During 1988-91, NHTSA performed two extensive series of stopping tests involving vehicles with four-wheel ABS, on various road surfaces. The tests confirmed that ABS was highly effective in preventing yawing and allowing the driver to steer the car during panic braking. Stopping distances decreased substantially with four-wheel ABS on wet surfaces, but decreased only slightly on dry pavement and increased considerably on gravel.

The statistical analyses of the effectiveness of ABS are based on 1990-92 accident data from Florida, Pennsylvania and Missouri and 1989-93 data from the Fatal Accident Reporting System (FARS). The statistical analyses compare the accident involvements of passenger cars of the first 2 model years with ABS to cars of the same makes, models and subseries, but from the last 2 model years before ABS became standard equipment.

The principal findings and conclusions from the statistical analyses of accident data are the following:

This report is not the first statistical evaluation of ABS for passenger cars. In late 1993, the Highway Loss Data Institute published an analysis of the effect of ABS on collision and property-damage-liability claims. They found that ABS had little effect on the overall, insurance-reported accident rates of cars. This report's findings on the overall, net effect of ABS corroborate the earlier study. However, this report also shows that ABS is not ineffectual. The net benefit is close to zero, because significant reductions in pedestrian impacts and wet-road multivehicle crashes are nullified by significant increases in run-off-road crashes.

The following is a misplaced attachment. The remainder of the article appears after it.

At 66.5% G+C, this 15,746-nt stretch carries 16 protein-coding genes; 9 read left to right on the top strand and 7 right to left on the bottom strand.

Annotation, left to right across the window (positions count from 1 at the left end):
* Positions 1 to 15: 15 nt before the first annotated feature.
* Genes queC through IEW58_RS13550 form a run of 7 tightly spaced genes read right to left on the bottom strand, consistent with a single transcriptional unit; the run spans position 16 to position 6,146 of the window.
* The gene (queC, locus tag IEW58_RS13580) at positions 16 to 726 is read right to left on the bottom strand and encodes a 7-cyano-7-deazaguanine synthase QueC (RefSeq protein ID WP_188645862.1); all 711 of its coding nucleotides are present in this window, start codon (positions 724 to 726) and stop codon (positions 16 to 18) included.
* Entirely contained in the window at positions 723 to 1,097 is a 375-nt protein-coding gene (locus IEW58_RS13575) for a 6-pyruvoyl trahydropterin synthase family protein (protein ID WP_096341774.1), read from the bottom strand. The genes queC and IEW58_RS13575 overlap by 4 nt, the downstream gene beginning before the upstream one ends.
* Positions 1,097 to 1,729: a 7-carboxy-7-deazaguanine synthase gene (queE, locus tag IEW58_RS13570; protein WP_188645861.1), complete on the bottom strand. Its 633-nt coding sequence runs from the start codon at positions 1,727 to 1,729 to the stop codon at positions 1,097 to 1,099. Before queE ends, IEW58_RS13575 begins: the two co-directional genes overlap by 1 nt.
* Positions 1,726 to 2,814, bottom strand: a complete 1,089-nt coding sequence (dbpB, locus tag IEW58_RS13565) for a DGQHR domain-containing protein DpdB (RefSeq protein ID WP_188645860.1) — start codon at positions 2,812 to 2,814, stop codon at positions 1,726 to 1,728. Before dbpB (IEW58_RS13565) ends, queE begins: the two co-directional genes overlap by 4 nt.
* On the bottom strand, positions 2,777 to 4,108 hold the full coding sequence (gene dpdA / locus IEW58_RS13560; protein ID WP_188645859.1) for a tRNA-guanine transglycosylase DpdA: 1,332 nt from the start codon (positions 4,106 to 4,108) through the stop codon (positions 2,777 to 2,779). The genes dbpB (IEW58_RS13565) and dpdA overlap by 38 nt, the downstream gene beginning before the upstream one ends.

These preliminary results need to be viewed with caution for several reasons. The principal observed effects, both positive and negative, although statistically significant and consistent from State to State, are quite high compared to what is usually seen in evaluations of crash avoidance measures. The increase in run-off-road crashes is surprising in view of the good performance of ABS in stopping tests. Further study is needed, such as interviews with drivers of ABS-equipped cars that were involved in run-off-road crashes, or stopping tests that involve combinations of hard braking and abrupt steering, before the increase can be unequivocally attributed to the ABS system and/or the driver's interaction with ABS. The FARS samples in this report were sometimes too small for conclusive results. The data comprise the initial years of exposure of the first groups of cars equipped with ABS; results could change as drivers gain more experience with the ABS in these cars, or for later cars with different ABS systems. The results of this report apply only to passenger cars and should definitely not be extended to light trucks equipped with four-wheel ABS. The effectiveness of four-wheel ABS for light trucks will be estimated when sufficient accident data become available.